Competition Issues in Road Transport [E-Book] / Organisation for Economic Co-operation and Development
Paris : OECD Publishing, 2003
101 p.
englisch
10.1787/clp-v4-art15-en
Governance
Full Text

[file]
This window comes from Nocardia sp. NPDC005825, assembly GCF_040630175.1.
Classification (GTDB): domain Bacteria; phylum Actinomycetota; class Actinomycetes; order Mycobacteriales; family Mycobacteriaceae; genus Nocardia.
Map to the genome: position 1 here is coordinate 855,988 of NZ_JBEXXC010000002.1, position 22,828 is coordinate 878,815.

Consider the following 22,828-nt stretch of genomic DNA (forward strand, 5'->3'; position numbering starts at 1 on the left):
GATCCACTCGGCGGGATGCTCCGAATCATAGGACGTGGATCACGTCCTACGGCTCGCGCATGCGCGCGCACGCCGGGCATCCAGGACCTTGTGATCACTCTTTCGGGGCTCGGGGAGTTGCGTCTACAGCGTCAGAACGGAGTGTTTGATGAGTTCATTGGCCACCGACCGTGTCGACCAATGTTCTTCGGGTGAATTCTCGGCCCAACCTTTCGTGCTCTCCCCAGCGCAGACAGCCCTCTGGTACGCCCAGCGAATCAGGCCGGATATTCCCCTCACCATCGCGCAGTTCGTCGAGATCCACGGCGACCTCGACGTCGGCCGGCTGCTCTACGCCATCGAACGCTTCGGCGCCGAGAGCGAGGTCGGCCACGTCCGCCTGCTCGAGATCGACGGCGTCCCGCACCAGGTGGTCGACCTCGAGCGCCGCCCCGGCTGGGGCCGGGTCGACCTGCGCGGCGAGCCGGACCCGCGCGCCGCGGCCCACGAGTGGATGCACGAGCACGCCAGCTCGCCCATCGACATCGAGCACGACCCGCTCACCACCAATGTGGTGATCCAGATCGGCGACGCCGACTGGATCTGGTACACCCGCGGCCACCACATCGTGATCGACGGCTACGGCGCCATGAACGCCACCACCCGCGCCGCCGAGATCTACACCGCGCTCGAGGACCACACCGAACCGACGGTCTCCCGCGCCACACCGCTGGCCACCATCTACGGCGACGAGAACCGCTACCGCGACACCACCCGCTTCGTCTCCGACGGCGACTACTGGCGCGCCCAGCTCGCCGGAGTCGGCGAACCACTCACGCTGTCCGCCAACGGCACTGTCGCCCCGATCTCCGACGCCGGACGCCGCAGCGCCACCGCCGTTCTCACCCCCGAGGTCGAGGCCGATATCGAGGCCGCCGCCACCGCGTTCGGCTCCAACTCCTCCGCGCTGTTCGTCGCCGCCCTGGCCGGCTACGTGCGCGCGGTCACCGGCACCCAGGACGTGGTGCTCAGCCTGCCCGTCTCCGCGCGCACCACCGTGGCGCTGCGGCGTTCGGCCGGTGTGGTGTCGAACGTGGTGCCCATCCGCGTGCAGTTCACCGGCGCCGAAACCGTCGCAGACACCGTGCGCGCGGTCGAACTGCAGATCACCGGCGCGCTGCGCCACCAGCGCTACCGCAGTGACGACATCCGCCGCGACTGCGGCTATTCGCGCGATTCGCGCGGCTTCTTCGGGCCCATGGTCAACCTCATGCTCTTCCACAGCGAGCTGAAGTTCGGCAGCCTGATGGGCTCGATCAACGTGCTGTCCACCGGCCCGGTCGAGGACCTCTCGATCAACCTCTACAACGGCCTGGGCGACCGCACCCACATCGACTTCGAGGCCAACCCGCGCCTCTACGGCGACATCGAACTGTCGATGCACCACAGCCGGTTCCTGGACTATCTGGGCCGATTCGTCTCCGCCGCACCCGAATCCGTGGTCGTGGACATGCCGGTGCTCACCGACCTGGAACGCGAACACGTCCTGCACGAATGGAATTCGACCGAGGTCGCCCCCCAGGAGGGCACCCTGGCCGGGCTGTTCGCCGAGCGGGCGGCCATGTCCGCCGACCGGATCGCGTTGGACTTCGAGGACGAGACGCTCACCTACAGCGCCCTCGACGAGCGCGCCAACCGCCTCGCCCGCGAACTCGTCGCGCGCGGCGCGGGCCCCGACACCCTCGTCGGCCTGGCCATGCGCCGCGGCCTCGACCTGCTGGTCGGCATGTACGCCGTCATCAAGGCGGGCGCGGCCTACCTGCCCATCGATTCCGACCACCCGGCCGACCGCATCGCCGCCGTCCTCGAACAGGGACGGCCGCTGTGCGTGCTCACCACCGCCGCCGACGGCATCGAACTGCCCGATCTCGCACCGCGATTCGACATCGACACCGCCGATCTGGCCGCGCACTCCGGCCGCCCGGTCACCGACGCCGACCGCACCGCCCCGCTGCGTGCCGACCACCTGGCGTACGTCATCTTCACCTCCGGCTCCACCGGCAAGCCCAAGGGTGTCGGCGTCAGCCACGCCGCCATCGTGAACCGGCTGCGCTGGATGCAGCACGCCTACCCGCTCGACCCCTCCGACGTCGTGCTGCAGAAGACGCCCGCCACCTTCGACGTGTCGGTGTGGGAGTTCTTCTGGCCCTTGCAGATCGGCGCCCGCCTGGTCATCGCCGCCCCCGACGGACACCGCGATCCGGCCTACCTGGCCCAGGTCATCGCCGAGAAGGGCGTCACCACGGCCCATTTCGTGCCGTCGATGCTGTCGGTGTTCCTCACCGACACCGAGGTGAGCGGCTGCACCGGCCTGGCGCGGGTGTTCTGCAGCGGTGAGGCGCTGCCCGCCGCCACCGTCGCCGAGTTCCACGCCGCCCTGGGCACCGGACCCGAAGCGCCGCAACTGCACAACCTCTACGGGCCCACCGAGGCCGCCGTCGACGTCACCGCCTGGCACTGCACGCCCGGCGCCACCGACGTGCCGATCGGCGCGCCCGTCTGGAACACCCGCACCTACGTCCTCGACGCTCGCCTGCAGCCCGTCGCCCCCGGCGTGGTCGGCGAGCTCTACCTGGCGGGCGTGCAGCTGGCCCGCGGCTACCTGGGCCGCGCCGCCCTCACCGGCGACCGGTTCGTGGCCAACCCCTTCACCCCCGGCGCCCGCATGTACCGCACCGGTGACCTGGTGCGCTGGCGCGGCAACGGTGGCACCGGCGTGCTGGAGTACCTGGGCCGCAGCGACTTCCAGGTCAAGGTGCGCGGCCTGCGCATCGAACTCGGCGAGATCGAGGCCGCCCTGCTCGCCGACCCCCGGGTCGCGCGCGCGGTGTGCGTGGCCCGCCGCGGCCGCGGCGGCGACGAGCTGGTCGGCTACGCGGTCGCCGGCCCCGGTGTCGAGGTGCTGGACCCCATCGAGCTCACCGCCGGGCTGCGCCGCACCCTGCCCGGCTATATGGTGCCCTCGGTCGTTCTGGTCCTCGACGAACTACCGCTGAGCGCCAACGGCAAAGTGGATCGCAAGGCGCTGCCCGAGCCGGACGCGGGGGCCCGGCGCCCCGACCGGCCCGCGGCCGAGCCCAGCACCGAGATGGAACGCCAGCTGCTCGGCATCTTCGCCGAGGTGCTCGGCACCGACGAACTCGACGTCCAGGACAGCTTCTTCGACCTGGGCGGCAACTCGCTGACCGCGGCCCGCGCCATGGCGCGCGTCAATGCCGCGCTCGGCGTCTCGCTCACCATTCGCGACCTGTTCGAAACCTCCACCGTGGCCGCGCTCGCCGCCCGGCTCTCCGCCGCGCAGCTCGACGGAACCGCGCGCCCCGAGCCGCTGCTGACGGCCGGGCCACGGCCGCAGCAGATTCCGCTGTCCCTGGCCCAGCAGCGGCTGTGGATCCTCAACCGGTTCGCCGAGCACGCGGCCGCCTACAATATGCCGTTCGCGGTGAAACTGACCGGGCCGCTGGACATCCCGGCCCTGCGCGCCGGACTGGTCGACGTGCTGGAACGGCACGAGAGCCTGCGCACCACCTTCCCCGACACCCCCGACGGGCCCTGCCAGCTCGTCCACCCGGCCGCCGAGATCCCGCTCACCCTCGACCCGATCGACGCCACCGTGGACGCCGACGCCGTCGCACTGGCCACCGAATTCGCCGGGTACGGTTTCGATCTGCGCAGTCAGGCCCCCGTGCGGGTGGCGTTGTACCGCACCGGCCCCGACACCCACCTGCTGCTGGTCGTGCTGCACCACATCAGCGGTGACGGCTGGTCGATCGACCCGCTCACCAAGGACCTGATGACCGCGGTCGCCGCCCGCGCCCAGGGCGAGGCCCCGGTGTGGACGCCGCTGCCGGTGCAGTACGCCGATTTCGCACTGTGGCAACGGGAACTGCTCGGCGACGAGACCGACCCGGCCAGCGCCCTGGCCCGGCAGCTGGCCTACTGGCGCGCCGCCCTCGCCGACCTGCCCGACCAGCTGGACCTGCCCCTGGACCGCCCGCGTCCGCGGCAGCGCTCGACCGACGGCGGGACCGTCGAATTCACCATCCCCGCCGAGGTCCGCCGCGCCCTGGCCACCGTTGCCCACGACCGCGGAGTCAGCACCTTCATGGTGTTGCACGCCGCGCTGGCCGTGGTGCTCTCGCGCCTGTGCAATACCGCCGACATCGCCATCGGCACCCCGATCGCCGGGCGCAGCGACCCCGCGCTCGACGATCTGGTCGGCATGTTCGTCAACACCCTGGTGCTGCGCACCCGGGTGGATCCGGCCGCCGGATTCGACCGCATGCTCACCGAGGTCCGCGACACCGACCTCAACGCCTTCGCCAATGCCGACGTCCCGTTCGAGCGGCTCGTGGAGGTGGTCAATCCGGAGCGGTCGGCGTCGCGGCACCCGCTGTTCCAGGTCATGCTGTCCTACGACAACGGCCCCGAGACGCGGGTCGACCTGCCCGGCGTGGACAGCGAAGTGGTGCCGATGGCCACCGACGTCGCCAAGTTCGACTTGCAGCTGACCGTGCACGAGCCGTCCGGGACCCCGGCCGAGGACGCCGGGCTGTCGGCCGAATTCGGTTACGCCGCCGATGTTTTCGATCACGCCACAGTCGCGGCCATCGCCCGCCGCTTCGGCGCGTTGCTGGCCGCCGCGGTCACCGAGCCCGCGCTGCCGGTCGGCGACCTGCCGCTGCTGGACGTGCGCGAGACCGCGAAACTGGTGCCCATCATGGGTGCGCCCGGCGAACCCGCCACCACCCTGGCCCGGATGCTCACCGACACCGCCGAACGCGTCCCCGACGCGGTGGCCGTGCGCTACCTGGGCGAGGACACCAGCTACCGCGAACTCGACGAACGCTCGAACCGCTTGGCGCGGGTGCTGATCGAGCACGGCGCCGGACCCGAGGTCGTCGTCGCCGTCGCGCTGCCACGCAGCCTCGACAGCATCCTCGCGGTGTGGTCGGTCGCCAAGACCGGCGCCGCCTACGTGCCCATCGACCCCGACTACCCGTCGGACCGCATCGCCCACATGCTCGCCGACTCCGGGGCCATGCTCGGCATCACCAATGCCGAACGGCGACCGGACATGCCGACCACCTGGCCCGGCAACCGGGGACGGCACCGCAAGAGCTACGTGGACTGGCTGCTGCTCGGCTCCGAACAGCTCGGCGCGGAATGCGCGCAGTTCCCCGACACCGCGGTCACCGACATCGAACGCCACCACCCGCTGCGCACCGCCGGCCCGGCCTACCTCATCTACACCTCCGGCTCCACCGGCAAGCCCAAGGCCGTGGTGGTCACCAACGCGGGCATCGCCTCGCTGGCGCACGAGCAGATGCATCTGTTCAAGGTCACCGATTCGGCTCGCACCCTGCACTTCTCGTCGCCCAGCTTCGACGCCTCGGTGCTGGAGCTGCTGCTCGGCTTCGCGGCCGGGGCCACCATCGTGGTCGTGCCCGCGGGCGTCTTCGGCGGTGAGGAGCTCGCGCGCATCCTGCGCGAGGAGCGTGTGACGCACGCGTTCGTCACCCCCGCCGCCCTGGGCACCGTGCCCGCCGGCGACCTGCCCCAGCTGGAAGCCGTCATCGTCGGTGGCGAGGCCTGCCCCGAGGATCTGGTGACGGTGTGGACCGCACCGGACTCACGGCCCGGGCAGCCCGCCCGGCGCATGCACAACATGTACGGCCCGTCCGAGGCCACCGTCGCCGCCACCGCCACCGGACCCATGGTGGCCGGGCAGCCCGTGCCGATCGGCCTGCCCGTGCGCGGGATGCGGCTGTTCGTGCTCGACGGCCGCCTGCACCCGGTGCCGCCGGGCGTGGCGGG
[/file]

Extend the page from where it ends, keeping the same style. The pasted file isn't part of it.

The road transport sector, an essential mode of transport in OECD economies, is conventionally divided into two, largely unrelated, parts – the road freight industry and the road passenger industry. The sectors under discussion – trucking, buses, and taxis – have quite different characteristics and scope for competition, which reflect inter alia differences in the timeliness and economies of scale and scope in operations. Trucking can sustain high level of competition and to some extent buses as well while there is some debate as to how and what form of competition can be introduced in taxis. As in the air transport industry, international trucking is governed by restrictive bilateral treaties. Most countries have liberalised their domestic trucking sector, removing controls on entry and prices. In the bus industry, long-distance bus services are liberalised in some countries while intra-city or local buses are very rarely liberalised. The taxi industry appears at first sight to be competitive with many buyers and many sellers.